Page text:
My adventures as a temporary reporter in Monroe, Louisiana.

Friday, September 23, 2005

I hear the voice of rage and ruin

It’s been a long week, an early week, and one that’s not over yet. Thank you, Rita.

Monroe is nowhere near the coast, but Rita’s expected to bring lots of rain and has already sent lots of evacuees are way.

Last week, about 1,000 people were living at the Red Cross Shelter. In less than two days, that shelter filled up with a total of 2,300 evacuees. Two other shelters opened up and were turning down people within hours. When the Red Cross opened up a third shelter this afternoon, it was already instantly filled with about 200 people within hours. If my addition holds, there are about 3500 evacuees in Monroe. Now, the Red Cross is basically saying Louisiana doesn’t have room for anyone else. Luckily, Arkansas is just next door.

Another sign of Rita, the hotel I’m staying in is totally packed, and by the number of families, I’m guessing most people aren’t here for the Louisiana Society of Paralegals conference. I have a room close to the pool, and the place is packed today. The kids are showing off their belly flops and blindly chasing each other in games of Marco Polo. Meanwhile, parents stand at the side, sharing stories of traffic jams and comparing Rita to its sister Katrina.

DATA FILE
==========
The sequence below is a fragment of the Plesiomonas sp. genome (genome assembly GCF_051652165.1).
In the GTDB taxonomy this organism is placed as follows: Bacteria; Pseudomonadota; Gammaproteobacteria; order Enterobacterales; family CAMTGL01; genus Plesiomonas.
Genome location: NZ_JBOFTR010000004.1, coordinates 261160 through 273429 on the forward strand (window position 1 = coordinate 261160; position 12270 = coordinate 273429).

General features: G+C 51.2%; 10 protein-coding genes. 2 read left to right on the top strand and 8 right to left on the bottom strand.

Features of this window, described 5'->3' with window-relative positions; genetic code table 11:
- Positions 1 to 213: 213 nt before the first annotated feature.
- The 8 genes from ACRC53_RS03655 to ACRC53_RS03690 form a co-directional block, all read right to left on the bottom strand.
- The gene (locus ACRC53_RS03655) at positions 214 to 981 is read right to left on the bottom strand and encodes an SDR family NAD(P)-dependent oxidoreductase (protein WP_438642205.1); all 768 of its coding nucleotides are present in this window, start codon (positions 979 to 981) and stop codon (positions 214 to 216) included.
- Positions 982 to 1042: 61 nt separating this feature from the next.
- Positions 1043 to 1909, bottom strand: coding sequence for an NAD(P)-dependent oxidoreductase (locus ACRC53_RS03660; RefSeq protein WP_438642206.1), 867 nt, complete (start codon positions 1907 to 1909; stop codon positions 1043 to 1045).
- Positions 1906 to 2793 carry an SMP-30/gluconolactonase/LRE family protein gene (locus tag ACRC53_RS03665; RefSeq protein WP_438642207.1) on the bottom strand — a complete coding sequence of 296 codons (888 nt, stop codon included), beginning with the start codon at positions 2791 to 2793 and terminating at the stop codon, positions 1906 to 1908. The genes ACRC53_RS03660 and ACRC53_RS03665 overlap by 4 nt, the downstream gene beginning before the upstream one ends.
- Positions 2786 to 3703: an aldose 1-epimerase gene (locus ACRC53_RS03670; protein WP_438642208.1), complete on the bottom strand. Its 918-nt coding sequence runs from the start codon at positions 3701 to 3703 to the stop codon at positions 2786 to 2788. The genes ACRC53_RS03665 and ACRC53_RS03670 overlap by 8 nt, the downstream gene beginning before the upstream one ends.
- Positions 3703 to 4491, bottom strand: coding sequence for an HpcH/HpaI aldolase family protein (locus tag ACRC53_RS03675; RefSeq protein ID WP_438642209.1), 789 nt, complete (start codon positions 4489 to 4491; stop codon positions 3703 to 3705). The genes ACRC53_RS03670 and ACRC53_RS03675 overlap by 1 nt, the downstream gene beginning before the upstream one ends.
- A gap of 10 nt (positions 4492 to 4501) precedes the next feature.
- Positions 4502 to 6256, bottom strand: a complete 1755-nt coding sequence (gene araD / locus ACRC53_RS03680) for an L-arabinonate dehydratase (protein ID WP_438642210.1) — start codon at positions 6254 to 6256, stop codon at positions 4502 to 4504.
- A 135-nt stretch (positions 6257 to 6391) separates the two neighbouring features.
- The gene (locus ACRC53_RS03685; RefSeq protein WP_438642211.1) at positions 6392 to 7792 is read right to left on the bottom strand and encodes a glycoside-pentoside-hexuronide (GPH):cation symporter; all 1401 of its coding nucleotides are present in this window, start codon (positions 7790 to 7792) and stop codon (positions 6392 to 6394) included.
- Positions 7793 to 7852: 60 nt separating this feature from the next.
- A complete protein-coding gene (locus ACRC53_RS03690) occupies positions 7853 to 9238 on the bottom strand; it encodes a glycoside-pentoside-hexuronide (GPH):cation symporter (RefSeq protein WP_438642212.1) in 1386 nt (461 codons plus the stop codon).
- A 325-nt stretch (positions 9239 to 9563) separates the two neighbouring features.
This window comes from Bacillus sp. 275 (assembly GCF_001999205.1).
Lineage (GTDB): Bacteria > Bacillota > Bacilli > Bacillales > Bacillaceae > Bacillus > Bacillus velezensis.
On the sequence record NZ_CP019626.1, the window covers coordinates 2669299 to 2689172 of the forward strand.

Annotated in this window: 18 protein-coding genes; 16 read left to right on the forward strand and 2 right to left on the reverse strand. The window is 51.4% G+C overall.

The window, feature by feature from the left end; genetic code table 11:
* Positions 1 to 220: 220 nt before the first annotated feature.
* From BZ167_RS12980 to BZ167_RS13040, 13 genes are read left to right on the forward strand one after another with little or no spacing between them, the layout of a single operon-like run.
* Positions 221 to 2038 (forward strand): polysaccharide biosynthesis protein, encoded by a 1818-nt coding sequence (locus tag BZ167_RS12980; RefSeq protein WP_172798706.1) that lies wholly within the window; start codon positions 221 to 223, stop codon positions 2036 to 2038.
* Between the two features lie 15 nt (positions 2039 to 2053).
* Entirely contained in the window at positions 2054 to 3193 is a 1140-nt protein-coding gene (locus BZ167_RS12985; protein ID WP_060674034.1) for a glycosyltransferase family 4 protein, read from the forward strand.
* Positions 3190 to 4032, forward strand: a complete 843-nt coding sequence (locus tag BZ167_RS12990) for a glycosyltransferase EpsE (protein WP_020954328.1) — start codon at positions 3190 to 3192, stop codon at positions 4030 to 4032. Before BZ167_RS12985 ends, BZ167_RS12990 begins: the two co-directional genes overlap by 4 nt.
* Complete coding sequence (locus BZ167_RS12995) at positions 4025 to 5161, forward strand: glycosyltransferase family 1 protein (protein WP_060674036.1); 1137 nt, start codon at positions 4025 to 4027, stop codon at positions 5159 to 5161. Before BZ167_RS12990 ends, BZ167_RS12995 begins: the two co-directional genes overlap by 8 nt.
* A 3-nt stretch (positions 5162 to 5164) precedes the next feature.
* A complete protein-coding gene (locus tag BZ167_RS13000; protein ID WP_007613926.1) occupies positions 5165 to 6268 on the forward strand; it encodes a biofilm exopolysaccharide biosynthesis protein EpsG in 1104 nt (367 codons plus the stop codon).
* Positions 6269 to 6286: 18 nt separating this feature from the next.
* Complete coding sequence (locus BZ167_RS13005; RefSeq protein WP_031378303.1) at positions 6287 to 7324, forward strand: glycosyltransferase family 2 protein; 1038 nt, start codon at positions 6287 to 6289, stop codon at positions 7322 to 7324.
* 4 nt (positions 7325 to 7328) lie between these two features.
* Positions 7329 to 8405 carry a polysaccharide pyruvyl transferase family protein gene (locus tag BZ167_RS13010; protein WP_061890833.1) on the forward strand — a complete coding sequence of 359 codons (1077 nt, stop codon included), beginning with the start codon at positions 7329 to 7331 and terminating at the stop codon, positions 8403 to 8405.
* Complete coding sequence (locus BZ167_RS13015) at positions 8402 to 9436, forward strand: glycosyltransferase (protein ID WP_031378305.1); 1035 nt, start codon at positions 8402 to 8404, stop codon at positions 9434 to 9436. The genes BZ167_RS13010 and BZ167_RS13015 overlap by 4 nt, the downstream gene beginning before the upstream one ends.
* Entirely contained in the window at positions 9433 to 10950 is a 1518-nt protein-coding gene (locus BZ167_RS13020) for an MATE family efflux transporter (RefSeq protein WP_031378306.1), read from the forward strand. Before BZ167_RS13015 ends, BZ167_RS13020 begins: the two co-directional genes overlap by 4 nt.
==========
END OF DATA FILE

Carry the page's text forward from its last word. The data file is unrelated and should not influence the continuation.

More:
Now and for the week and a half I’ve been here, one of the more common questions I get is “Where are you from?” Now, I know everyday my accent announces that I’m not from around here or Louisiana. But, I think even without the accent everyone would ask because there’s more to the question than it seems at first. There are really only two answers—here or there. Here is simple. Monroe, West Monroe, Ouachita Parish. There is more complicated, especially with Rita. New Orleans, St. Bernard Parish, Slidell, Chaumette, places I’ve never heard of. Or now Baton Rouge, Lake Charles, Lafayette. Kansas City isn’t on the list.

It’s us and them, on both sides, and I’m neither. Say where I’m from, and people tilt there head to the side in a silent question. Tell them I here as a reporter and the head stays tilted. See, there’s a third category—relief workers—that’s doesn’t raise too many questions. Relief workers are a smaller group from all over the country, but they’re all here with a common purpose. It’s not all that different than why I’m here. They’re here to help evacuees. I’m here to help cover evacuees, but even this requires clarification, usually a rambling speech about CPB emergence funding. I require an explanation here in Monroe and sometimes I wish I didn’t.


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